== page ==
A History of St. Peter's Parish Church by Father Paul Paproski

St. Peter’s Church is an active parish of 100 families in the Muenster district within the Diocese of Saskatoon. The Romanesque church, with its twin towers and beautiful worship space, is a witness to the presence and majesty of God.  

 

St. Peter’s Parish was founded in 1903 when the first pioneers came to open homesteads and establish businesses. Among the settlers were Benedictine monks of the Order of St. Benedict (OSB) who came to provide German-speaking priests for the pioneers, most of whom were second-generation German-Catholics from Minnesota. The first parishioners built a log church east of the parish. The Benedictines built a log monastery nearby that was soon replaced by a wooden structure. In 1904-05, the Canadian Northern Railway passed through and established a train station. Businesses and homes grew around the station and in 1908 they were incorporated into the hamlet of Muenster.  

 More German-Catholic settlers arrived from across the United States, Canada and Europe and formed St. Peter’s Colony, a religious jurisdiction of the Roman Catholic Church. The colony eventually numbered 12,000 Catholics who lived in 50 townships, stretching in an east-west direction from Watson to Peterson and a north-south route from Cudworth to LeRoy. (One township is 36 square miles.)

 

St. Peter’s Church was built in 1908-10, under the supervision of parishioners August Wassermann and Theodore Fleskes, both immigrants and skilled carpenters. Volunteers helped raise the structure that seats more than 400 and measures 120 ft. by 56 1/2 ft. The two towers on the front rise to approximately 70 ft. The official opening of the church was July 10, 1910. The interior and exterior were painted white.

 

Count Berthold Imhoff painted the inside of the church in 1919. He covered the sanctuary with 80 life-sized figures and frescos. His work was a personal gift to his friend, Abbot Bruno Doerfler, OSB. The project cost the parish only $3,000, the value of the material. The parish became known as a cathedral on May 6, 1921, when St. Peter’s Colony was raised to a territorial abbey (diocese), St. Peter’s Abbacy (Diocese of Muenster), with the abbot as spiritual leader. The church became the focal point of religious celebrations in St. Peter’s Abbacy. The monastic community, in 1921, moved to its present location south of Muenster. The abbacy was discontinued in 1998 when it was absorbed into the Diocese of Saskatoon. St. Peter’s is officially a parish church, but many local residents still refer to it as a cathedral.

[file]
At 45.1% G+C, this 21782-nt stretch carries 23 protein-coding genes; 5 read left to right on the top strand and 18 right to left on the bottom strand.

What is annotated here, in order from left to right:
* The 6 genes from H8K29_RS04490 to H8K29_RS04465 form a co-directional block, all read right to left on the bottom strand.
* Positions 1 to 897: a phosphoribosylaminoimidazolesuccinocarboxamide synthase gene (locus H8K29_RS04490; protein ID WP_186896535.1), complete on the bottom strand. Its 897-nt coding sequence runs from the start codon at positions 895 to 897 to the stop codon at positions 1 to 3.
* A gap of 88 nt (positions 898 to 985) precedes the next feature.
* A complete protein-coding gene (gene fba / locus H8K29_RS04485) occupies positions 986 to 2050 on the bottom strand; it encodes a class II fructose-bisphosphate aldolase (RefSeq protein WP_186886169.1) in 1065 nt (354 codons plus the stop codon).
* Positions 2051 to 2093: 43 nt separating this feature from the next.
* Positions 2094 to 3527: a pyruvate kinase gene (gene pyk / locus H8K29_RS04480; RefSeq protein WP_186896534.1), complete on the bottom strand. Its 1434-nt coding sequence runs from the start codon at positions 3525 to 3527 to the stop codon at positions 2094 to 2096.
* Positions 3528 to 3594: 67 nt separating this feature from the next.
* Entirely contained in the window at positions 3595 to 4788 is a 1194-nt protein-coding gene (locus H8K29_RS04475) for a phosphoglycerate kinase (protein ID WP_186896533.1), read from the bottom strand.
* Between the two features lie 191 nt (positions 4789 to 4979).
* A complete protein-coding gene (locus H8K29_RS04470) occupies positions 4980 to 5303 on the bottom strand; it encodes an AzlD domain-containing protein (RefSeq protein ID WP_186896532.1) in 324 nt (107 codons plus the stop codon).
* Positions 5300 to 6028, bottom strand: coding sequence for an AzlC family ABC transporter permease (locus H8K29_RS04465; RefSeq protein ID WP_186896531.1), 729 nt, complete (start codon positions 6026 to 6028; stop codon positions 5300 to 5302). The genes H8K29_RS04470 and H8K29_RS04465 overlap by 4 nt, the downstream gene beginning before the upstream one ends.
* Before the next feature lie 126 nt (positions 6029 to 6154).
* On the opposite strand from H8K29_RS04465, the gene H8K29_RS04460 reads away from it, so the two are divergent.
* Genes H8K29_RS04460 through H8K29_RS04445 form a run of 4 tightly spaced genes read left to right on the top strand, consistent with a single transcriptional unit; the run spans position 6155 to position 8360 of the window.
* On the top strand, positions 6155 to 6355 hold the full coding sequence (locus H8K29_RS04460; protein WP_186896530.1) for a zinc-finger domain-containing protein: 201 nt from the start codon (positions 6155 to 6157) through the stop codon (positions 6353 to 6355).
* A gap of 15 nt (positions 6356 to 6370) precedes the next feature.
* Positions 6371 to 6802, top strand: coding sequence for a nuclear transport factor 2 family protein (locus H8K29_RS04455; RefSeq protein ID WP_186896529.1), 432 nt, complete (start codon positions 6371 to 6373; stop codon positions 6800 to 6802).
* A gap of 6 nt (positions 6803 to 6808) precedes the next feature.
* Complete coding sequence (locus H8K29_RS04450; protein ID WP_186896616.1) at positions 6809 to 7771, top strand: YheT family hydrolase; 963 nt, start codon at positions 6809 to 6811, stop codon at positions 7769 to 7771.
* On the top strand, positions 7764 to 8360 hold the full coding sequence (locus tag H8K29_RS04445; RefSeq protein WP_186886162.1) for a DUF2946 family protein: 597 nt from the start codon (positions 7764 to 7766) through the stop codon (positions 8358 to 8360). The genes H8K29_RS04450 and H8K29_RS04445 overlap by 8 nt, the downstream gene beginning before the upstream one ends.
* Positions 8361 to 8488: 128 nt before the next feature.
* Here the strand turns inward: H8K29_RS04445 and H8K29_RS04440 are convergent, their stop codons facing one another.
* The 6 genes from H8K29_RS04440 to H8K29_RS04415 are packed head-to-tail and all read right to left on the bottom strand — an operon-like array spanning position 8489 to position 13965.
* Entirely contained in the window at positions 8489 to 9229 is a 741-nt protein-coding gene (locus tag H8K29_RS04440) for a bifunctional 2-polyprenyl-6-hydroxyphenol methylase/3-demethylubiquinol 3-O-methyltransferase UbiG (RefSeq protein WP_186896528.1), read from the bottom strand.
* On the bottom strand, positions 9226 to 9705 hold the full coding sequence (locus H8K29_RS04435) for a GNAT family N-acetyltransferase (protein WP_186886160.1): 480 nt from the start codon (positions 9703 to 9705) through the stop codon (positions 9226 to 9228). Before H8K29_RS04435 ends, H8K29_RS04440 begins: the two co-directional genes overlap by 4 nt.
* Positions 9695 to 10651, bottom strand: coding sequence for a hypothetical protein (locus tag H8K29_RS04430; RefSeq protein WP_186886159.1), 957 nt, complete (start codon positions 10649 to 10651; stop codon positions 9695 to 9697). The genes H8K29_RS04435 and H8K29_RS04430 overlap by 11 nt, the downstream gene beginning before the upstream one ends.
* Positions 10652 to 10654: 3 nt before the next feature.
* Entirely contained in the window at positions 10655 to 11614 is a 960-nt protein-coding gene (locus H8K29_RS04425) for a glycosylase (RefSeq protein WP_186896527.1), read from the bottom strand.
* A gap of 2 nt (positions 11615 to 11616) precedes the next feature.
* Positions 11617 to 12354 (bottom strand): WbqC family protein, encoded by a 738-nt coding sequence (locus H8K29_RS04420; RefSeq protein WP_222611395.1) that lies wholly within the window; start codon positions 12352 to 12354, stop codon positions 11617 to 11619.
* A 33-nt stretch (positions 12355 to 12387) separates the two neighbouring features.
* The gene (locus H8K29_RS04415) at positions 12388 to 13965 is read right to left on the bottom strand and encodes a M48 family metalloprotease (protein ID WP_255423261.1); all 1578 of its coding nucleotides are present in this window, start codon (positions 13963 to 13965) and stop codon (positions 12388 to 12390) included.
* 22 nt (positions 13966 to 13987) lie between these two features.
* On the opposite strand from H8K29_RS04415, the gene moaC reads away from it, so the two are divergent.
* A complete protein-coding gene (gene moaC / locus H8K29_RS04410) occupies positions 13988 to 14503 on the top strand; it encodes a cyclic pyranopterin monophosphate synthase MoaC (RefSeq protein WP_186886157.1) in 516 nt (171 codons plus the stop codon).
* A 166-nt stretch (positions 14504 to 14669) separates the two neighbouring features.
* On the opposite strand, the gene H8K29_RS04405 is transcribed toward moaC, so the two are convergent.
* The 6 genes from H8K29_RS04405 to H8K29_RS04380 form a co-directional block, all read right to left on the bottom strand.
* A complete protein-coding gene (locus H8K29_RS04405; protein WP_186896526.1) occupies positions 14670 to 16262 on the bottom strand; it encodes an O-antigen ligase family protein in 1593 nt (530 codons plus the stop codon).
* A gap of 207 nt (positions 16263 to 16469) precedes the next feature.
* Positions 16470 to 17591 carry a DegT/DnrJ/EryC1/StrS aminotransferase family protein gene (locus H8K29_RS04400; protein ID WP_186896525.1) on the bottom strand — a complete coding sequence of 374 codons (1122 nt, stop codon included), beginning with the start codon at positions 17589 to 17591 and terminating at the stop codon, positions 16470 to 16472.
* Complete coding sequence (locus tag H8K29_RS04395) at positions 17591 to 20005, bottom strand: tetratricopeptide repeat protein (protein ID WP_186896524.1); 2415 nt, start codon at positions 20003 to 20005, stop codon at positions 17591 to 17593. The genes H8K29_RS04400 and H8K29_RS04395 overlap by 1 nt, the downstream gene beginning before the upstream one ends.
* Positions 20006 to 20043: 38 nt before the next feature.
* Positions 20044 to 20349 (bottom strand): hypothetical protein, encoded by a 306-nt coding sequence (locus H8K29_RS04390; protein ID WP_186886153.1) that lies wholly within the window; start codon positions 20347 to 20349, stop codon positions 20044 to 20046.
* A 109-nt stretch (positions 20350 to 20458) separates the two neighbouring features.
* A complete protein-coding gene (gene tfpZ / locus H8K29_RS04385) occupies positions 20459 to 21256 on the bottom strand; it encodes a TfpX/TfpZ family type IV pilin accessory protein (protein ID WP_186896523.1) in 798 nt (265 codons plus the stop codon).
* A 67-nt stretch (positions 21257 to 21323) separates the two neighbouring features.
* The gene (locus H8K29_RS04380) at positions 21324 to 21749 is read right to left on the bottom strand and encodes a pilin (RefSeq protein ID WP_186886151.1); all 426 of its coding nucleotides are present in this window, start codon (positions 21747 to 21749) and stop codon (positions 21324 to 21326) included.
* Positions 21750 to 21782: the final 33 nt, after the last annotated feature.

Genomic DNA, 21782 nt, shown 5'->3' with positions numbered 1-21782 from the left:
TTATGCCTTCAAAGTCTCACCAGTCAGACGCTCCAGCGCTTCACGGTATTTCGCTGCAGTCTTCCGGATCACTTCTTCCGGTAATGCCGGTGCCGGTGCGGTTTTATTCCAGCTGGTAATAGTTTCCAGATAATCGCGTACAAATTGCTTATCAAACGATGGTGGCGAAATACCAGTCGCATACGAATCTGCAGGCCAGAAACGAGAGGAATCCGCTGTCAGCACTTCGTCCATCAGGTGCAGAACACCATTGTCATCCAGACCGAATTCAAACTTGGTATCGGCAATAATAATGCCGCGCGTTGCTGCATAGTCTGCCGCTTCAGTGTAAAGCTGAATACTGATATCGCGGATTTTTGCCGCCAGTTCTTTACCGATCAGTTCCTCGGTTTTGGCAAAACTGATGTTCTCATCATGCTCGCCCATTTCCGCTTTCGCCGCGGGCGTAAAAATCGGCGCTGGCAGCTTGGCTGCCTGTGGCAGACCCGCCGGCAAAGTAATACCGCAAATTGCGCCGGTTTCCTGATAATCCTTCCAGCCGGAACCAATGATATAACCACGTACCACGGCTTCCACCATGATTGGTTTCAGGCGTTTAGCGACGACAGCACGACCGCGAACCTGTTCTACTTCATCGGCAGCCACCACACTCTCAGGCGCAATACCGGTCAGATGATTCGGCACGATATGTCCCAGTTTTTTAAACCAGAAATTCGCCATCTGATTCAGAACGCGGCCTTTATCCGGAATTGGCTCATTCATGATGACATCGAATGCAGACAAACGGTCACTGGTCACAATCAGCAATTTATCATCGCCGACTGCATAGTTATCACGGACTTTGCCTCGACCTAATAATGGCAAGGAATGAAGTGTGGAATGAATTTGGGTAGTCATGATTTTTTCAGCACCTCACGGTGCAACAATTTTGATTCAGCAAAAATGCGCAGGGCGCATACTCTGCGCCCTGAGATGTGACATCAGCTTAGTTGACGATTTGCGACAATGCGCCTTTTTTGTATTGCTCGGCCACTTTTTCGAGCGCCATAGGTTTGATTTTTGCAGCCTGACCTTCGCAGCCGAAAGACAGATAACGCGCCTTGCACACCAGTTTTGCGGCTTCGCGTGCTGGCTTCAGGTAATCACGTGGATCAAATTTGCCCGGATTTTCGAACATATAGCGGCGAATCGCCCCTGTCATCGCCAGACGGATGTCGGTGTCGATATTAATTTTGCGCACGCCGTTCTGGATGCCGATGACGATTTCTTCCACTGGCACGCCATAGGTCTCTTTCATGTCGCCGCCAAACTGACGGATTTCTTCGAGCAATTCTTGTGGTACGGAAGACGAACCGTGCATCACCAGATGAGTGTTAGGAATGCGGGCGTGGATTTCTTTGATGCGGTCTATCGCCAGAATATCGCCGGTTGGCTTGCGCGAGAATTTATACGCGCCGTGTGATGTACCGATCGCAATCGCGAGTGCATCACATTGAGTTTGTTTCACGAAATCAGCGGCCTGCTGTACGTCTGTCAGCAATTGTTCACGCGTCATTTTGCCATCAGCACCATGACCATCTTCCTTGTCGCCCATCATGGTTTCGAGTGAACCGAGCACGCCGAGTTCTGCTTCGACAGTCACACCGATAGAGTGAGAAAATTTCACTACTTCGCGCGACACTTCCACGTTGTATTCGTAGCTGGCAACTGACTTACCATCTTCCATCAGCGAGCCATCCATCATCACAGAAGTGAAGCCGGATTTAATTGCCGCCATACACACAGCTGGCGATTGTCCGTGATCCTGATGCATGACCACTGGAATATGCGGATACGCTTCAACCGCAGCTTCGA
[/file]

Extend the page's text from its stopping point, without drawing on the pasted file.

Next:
The art within the worship space depicts scenes from the Gospels and persons of faith. The walls at the west entrance, above the Confessionals, display Jesus in: ‘The Crucifixion’ and ‘The Agony in the Garden’. In the centre (ceiling below the choir loft) is ‘Jesus, The Good Shepherd’. Rising above the nave at the entrance is ‘The Ascension of Jesus’, commemorating the first Mass in the district, held on the feast of the Ascension, May 21, 1903.

 

Other illustrations above the aisle depict: ‘The Sacred Heart of Jesus’, ‘The Annunciation’, and ‘Eucharist’ (above the altar). ‘The Litany of the Blessed Virgin Mary’ (titles of Jesus and Mary) adorns the left and right aisles. Disciples line the archways of the nave and west wall in the choir loft. The 14 Stations of the Cross on the north and south walls depict scenes of Jesus on his way to be crucified, His crucifixion and burial.

 

The Heavenly Court, in the apse of the church, features eight arches with saints who were important historical figures to the pioneers of St. Peter’s Colony. In the centre is St. Peter (holding keys) and next to him (in black habits) are St. Benedict and his twin sister St. Scholastica. Above St. Peter are four faces depicting the authors of the Gospels: Mathew, Mark, Luke and John. Mary (the New Eve) is standing on a globe and crushing the serpent who tempted the first Eve. The Latin text around her reads: “You are beautiful, Maria. And there is no stain of sin in you.”

 

On the ceiling of the apse is the sacrificial Lamb of God with the cross banner portraying the Lamb of Victory. (Rev. 5:12) A dove, above Mary, symbolizes the Holy Spirit which impregnated her with our Lord and Saviour – Jesus Christ. Christ the King is pictured nearby wearing a crown and God the Father is depicted with a triangle, representing the Trinity. God the Father and the Son embrace creation with their outstretched arms. St. Joseph (holing a lily symbolizing purity) is next to Jesus and St. John the Baptist is near God the Father. St. John the Baptist holds a banner which exclaims in Latin: “Behold, the Lamb of God.” (Jn 1:29)